David Parsons is a dancers choreographer. Watching the company perform his work, one could tell that they, and their bodies, loved this movement. Parsons Dance performed for the first time at The Segerstrom Center on Saturday, November 20, 2021 and were received with multiple curtain calls, and a standing ovation at the end. Following nearly two years of the pandemic, the energy from the dancers onstage ignited the audience and vice versa.

Parsons Dance was founded in 1985 by Artistic Director David Parsons and Tony Award-winning Lighting Designer Howell Binkley who lit four of the six works presented. It was an artistic match that has continued to entertain and inspire millions around the globe for over thirty-six years.

David Parson - photo courtesy of the David Parson Dance Company

David Parson – Photo courtesy of the David Parson Dance Company

Parsons was a principal dancer with the Paul Taylor Dance Company and performed during summers with MOMIX. He was a guest with New York City Ballet and has choreographed several operas and musical theater works on Broadway, West End , London National Theatre, and Tokyo’s Imperial Theatre. His works have been commissioned by numerous dance companies including American Ballet Theatre, Alvin Ailey American Dance Theater, and New York City Ballet. All this experience shone through in the six dynamic and exquisitely choreographed works seen at The Segerstrom Center.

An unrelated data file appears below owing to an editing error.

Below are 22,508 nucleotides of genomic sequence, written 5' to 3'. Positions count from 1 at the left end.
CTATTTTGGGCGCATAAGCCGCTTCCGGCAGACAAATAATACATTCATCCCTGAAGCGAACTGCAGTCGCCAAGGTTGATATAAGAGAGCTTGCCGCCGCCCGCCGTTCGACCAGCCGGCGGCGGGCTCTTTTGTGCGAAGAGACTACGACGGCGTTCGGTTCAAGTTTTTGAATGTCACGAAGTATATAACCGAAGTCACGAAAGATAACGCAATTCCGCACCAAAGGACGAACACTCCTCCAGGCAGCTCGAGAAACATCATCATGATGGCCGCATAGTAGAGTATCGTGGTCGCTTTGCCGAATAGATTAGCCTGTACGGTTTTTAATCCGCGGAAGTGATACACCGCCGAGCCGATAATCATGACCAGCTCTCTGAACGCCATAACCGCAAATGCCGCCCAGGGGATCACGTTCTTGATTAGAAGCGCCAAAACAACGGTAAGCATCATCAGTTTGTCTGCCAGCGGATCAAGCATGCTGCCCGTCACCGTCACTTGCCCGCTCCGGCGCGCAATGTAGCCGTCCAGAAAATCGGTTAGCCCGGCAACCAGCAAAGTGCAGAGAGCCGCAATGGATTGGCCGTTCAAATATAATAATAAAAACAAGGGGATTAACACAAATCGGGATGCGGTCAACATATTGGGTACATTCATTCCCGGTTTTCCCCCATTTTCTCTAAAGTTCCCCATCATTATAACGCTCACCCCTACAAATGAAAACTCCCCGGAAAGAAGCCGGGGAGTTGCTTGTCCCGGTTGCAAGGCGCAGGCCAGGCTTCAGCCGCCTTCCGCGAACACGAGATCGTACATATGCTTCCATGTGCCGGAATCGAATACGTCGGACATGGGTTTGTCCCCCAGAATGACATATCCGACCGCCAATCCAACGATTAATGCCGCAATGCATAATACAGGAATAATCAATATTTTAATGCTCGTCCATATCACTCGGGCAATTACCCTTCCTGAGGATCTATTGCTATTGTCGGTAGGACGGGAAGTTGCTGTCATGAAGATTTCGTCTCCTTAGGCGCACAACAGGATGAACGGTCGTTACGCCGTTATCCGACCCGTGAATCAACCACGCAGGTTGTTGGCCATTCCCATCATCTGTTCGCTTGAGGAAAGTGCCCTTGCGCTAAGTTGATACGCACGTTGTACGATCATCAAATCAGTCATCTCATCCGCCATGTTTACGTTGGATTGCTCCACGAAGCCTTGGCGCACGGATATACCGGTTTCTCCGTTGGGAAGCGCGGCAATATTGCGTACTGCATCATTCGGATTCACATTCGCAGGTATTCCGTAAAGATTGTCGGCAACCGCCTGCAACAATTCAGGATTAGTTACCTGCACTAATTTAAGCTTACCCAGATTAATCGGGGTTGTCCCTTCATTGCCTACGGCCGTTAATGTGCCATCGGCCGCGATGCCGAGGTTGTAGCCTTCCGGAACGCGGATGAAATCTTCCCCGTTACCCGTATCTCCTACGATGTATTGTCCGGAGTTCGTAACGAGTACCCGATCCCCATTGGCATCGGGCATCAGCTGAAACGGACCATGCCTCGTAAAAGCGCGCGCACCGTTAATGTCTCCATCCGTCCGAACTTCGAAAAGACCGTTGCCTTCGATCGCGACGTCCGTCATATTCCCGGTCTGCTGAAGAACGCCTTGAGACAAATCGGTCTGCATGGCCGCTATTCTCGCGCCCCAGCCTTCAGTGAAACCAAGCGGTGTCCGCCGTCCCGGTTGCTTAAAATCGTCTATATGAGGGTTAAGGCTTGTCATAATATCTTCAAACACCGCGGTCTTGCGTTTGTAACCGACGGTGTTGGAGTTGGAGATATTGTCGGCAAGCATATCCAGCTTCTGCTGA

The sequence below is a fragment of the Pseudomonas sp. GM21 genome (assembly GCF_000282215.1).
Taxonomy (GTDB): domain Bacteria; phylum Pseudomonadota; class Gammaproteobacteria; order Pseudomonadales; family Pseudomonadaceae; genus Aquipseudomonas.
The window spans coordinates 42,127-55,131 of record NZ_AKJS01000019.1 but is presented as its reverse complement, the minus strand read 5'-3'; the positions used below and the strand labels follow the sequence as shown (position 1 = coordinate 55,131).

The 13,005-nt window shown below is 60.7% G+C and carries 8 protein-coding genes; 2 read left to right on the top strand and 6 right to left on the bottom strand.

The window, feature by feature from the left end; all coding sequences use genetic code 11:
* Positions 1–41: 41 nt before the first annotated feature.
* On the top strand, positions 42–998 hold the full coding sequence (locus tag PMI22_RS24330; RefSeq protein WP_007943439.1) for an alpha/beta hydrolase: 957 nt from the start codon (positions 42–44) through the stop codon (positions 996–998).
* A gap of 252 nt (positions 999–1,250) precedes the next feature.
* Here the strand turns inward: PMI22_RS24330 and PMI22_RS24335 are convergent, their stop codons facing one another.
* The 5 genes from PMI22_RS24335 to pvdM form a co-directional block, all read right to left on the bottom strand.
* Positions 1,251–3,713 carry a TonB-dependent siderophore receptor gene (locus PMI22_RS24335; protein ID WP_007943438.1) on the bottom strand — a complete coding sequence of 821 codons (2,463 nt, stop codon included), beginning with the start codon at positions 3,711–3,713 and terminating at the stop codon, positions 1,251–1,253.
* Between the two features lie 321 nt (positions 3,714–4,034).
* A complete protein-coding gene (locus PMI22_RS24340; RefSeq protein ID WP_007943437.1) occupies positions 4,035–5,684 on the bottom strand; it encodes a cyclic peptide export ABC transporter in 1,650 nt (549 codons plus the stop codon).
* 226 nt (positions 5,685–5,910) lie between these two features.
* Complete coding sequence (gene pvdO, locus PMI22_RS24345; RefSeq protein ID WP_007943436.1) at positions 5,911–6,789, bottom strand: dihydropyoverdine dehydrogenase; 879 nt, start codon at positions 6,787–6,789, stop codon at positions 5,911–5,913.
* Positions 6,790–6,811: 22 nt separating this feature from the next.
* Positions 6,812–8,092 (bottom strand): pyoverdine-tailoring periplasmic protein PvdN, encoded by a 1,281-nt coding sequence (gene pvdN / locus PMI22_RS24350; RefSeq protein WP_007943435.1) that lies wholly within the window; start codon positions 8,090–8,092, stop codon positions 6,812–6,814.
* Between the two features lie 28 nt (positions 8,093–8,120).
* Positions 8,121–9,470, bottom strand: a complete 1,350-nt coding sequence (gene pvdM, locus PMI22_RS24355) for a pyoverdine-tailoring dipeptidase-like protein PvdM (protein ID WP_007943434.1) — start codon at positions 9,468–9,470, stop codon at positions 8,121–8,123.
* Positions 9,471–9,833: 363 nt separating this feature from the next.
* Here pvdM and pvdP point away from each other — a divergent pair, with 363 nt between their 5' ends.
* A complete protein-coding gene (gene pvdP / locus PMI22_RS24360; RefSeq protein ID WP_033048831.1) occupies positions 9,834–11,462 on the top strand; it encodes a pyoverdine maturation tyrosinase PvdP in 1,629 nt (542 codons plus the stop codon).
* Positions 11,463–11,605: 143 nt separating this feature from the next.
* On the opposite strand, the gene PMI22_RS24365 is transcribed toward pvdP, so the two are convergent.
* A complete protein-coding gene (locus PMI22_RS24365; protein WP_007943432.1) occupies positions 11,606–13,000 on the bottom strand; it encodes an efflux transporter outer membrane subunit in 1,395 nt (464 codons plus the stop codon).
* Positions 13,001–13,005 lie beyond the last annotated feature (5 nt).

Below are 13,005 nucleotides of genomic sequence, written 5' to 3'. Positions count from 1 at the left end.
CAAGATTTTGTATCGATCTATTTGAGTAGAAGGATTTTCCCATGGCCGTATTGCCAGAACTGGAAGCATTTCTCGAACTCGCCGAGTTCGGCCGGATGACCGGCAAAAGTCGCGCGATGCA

The program opened with Parson’s Nascimento choreographed to lively music by Brazilian singer-songwriter and multi-instrumentalist Milton Nascimento. Beginning with a duet by the incredible dancers Zoe Anderson and Croix Dilenno, Nascimento was a perfect opener to display the amazing talents  of the company, but more importantly, it immediately drew the audience into the action onstage.

The first section of Nascimento was playful, and I could not help but be moved by the way the dancers made physical contact; touching each other in a way that everyone around the world has missed throughout this horrible pandemic. The work’s mood soon shifted with the music and lighting to a quieter sense of being, but Nascimento never lost its humanity.